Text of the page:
Jerry Wortley, 907.360.7604, email@example.com
Dave Looney, 208.315.1102, firstname.lastname@example.org
Eliza Barclay, 530.412.0552, email@example.com
Tony Harrison, 208.880.9814, tony@COMMposition.biz
Or visit idahosleddogchallenge.com
FOR IMMEDIATE RELEASE
Third annual Idaho Sled Dog Challenge bound for McCall Jan. 28-Feb. 1
Organizers seeking volunteers to staff checkpoints, help handle dogs
MCCALL, Idaho (Jan. 9, 2020) — The Idaho Sled Dog Challenge is returning to McCall, Idaho, Jan. 28-Feb. 1 during the 2020 McCall Winter Carnival.
Celebrating its third consecutive year, the race features world-class mushers. It is the only 300-mile Yukon Quest qualifier in the lower 48 and one of only three such events in the contiguous continental U.S. states for the Iditarod. The Iditarod and the Yukon Quest are considered the longest and the toughest sled dog races in the world.
The Idaho Sled Dog Challenge is part of the Rocky Mountain Triple Crown, which also includes the Eagle Cap Extreme Jan. 22-25 near Joseph, Ore., and the Race to the Sky Feb. 7-11 near Helena, Mont.
According to one of the principal volunteers and spokespersons, Dave Looney, the Idaho race is considered one of the most grueling mushing competitions in the world due to its topography.
“Mushers will tell you this is a very, very atypical race,” Looney says. “Our elevation change is 44,000 feet, which is greater than the Iditarod. They call it a 500-mile race packed into 300 miles. So the dog care and the pacing and the attention they have to pay to the terrain is really important, because there’s a lot of up and down. One musher said the Idaho Sled Dog Challenge is like climbing Mt. Everest — twice.”
In addition to the 300-mile Iditarod and Yukon qualifier, this year’s Idaho Sled Dog Challenge offers a 100-mile race for people newer to the sport and a 37-mile race for juniors ages 14-17. The maximum 10 mushers have registered for the 300-mile race and eight of the 10 slots in the 100-mile race are spoken for, but no youths have signed up for the junior race yet. Jan. 15 is the last day to register to race.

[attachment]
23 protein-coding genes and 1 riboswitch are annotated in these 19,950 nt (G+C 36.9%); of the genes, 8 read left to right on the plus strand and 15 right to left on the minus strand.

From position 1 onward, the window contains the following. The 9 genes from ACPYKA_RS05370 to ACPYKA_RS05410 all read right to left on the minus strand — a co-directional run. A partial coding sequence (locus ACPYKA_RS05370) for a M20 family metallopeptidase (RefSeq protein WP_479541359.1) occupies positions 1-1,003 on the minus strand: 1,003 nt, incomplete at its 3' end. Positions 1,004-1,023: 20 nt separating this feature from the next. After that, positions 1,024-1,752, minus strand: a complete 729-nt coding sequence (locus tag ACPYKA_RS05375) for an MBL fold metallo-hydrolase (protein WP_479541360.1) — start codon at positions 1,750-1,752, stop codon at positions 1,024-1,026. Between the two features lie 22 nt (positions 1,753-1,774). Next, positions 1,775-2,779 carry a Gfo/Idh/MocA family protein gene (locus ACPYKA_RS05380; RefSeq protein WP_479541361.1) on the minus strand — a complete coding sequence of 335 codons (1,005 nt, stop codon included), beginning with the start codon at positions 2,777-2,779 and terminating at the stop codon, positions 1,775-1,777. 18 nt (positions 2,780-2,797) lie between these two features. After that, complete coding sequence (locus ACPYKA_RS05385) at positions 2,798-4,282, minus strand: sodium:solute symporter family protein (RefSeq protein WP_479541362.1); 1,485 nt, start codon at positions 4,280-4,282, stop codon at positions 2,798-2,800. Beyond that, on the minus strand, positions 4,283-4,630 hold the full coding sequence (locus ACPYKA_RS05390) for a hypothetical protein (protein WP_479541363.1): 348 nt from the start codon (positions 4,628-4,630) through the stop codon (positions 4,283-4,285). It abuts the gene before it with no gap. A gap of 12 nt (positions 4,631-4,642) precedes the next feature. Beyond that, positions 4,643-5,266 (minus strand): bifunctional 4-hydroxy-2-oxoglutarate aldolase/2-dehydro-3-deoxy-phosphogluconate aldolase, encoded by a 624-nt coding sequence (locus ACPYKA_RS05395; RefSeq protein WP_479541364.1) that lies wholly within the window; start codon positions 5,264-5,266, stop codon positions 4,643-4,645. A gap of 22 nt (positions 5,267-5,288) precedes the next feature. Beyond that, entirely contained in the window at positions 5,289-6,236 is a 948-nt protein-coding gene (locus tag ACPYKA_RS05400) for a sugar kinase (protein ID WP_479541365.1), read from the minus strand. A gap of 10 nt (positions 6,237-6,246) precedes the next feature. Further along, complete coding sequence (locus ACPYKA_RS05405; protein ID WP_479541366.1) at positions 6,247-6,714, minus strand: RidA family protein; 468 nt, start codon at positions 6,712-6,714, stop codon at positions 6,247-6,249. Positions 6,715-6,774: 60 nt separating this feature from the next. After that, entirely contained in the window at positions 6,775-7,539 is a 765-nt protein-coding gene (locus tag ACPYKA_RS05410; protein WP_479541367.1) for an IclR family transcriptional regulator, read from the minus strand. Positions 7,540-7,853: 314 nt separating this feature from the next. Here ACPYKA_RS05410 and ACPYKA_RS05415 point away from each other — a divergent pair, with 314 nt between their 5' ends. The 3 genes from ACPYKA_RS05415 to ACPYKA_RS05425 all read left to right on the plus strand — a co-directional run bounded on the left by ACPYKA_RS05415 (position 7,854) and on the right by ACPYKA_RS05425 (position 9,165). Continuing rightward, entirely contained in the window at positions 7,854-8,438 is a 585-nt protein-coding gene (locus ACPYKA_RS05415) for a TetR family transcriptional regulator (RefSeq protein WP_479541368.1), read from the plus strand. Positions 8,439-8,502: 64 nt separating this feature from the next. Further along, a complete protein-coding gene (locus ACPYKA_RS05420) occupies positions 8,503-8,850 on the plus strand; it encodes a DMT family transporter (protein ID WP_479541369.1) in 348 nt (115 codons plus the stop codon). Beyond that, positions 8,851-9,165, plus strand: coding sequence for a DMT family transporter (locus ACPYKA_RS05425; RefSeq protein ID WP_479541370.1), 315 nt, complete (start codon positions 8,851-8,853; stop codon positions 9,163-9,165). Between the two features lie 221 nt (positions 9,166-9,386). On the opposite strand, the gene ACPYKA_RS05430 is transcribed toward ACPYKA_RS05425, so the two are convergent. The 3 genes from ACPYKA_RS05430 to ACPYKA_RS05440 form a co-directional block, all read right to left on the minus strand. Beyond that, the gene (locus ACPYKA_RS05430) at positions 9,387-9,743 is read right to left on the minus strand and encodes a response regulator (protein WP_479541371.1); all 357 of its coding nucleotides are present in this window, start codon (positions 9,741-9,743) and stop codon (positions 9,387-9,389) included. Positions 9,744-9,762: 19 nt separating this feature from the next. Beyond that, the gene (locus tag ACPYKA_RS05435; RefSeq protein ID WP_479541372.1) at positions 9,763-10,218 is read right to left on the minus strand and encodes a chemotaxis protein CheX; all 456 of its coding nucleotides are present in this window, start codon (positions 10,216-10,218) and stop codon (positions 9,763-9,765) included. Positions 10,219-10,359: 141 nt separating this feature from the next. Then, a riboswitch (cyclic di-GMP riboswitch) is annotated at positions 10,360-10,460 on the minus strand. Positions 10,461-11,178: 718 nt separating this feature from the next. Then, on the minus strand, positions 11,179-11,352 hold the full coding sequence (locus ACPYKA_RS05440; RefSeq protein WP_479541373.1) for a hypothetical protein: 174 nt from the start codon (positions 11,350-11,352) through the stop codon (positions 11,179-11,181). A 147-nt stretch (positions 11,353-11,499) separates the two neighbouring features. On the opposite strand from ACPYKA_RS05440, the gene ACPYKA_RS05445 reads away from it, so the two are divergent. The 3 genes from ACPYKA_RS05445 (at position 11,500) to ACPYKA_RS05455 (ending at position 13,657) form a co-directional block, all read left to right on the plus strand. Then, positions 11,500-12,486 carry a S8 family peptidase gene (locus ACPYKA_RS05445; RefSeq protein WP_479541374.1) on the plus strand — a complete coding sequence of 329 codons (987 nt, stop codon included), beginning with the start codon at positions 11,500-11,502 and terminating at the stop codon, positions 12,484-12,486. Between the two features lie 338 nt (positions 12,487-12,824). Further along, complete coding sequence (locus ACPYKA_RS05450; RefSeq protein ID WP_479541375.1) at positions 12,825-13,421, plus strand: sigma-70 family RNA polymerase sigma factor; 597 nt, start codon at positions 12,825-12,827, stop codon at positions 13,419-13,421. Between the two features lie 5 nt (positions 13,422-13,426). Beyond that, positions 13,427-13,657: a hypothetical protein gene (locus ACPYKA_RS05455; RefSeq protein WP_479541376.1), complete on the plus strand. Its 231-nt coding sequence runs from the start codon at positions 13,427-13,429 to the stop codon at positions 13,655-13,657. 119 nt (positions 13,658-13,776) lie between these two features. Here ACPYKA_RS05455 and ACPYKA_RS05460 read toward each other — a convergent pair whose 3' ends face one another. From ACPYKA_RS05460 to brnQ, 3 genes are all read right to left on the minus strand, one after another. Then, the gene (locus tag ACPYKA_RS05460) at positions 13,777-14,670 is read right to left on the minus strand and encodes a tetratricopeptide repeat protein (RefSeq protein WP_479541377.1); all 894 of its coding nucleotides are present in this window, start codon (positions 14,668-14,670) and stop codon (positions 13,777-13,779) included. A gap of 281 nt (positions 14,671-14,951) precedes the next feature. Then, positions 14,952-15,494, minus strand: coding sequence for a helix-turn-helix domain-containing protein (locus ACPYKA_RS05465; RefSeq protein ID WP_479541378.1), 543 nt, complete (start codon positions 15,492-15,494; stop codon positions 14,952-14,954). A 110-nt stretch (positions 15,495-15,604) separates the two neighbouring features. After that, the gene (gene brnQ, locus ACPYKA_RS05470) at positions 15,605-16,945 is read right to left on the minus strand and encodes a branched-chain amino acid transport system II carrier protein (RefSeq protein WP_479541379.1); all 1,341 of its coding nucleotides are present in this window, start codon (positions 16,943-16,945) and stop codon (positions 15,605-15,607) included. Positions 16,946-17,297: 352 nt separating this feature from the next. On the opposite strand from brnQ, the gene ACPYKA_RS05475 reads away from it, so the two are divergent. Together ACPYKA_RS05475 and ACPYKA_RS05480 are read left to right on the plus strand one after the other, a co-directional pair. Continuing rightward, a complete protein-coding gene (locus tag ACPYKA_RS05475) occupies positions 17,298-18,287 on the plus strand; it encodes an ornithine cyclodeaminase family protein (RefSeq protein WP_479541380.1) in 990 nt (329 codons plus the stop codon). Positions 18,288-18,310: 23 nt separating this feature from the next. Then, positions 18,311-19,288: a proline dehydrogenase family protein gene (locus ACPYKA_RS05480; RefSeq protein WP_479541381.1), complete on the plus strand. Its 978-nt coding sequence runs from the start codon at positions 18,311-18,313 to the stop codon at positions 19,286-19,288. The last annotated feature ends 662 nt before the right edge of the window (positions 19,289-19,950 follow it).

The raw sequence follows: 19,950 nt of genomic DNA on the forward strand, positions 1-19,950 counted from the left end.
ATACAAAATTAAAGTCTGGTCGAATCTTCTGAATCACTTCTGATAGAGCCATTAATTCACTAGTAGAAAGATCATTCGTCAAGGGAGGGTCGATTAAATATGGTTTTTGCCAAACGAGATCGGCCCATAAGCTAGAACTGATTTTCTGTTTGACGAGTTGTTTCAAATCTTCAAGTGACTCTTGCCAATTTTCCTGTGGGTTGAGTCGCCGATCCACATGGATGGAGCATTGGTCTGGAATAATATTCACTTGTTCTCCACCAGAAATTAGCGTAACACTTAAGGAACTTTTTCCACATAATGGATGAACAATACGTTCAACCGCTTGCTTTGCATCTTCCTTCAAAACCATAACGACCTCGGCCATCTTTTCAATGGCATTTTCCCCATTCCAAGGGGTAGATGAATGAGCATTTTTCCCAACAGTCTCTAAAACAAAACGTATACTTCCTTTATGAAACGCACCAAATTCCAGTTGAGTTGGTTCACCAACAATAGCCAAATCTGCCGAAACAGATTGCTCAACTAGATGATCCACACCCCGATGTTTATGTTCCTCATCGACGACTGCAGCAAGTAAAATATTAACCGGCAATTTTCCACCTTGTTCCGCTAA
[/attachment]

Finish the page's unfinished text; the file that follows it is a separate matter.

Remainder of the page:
Idaho Sled Dog Challenge founder and organizer Jerry Wortley says this year’s mushers include Iditarod and Yukon Quest veterans, as well as 2018 and 2019 ISDC 300-mile-race champions Jessie Royer and Brett Bruggeman, both from Montana. Royer is one the mushing world’s top contenders and placed third in the 2019 Iditarod. Two Idahoans — Kevin Daugherty from McCall and Chantelle Chase from New Plymouth — are competing in the 100-mile race.
Wortley says his race boasts top-notch veterinarians, too. “We have some great vets from the West Central Mountains and from the Boise area and they’ve all worked on the Iditarod,” he says. “As part of our safety regimen we insist on great dog care, so we have a lot of medical talent. We want to see the sport flourish, and we can’t do that without taking good care of our animals.”
Several race events are open to the public and free of charge, including:
- Meet the mushers — Jan. 28 at 6 p.m. in the lower level of the Idaho First Bank building at 475 Deinhard Lane in McCall
- 300-mile start — Jan. 29 at 11 a.m. at the Little Ski Hill at 3635 Highway 55 just three miles northwest of McCall
- Junior race start — Jan. 30 at 11 a.m. at the Little Ski Hill (no youths have signed up for the junior race as of press time)